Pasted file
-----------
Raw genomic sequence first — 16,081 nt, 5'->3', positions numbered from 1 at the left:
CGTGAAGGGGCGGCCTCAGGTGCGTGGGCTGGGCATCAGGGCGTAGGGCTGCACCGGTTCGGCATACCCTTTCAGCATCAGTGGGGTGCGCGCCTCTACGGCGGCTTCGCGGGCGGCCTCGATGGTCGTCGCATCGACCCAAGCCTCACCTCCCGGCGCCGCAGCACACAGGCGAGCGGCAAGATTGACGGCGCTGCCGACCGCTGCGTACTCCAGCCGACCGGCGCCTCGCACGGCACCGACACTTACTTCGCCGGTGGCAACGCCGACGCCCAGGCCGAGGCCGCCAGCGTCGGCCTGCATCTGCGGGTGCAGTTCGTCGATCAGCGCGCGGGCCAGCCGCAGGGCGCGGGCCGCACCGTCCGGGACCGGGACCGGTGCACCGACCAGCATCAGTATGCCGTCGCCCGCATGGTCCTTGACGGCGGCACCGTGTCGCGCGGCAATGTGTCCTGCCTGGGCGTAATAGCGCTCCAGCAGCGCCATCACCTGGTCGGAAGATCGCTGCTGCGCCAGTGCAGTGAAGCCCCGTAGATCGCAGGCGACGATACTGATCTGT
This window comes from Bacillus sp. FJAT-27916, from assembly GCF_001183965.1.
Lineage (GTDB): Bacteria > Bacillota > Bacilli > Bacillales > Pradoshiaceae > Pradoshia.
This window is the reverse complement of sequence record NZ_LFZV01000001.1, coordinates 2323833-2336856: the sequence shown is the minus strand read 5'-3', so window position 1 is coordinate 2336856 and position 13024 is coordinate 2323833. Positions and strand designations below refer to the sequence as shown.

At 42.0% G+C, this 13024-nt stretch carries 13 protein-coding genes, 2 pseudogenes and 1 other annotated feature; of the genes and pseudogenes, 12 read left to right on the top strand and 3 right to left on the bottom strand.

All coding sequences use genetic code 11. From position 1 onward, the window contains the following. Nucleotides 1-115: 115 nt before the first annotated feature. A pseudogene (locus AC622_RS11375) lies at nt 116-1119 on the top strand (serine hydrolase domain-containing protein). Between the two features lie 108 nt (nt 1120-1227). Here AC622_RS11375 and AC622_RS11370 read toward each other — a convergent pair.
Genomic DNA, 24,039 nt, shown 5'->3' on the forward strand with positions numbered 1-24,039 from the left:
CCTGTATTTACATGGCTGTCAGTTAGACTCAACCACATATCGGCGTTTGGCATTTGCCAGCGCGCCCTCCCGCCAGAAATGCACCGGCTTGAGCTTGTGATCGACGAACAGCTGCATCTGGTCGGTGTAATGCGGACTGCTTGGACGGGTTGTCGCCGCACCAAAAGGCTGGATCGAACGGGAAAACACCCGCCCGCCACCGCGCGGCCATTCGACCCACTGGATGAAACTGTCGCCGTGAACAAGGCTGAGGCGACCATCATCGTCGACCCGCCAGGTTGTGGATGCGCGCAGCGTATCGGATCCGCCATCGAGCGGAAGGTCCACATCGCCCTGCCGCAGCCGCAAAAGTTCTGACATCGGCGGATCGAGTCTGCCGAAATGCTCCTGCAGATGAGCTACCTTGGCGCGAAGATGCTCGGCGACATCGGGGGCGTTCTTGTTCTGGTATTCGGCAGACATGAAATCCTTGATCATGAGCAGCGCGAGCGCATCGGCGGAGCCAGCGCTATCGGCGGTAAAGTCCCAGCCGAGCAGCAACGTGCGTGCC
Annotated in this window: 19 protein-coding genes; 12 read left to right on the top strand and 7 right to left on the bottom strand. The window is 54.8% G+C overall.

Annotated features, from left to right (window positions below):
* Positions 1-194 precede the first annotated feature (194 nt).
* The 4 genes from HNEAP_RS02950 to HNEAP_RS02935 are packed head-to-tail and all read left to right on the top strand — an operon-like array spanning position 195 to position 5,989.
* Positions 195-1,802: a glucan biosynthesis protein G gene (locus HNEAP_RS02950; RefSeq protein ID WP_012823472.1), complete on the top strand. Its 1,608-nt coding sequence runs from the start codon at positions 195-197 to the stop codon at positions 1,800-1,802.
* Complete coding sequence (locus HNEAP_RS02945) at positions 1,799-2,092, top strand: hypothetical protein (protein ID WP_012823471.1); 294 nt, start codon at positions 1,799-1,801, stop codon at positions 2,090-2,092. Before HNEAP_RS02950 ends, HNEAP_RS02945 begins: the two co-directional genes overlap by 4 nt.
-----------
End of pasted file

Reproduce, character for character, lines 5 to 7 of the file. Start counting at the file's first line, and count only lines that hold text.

This window is the reverse complement of sequence record NZ_LFZV01000001.1, coordinates 2323833-2336856: the sequence shown is the minus strand read 5'-3', so window position 1 is coordinate 2336856 and position 13024 is coordinate 2323833. Positions and strand designations below refer to the sequence as shown.

At 42.0% G+C, this 13024-nt stretch carries 13 protein-coding genes, 2 pseudogenes and 1 other annotated feature; of the genes and pseudogenes, 12 read left to right on the top strand and 3 right to left on the bottom strand.

All coding sequences use genetic code 11. From position 1 onward, the window contains the following. Nucleotides 1-115: 115 nt before the first annotated feature. A pseudogene (locus AC622_RS11375) lies at nt 116-1119 on the top strand (serine hydrolase domain-containing protein). Between the two features lie 108 nt (nt 1120-1227). Here AC622_RS11375 and AC622_RS11370 read toward each other — a convergent pair.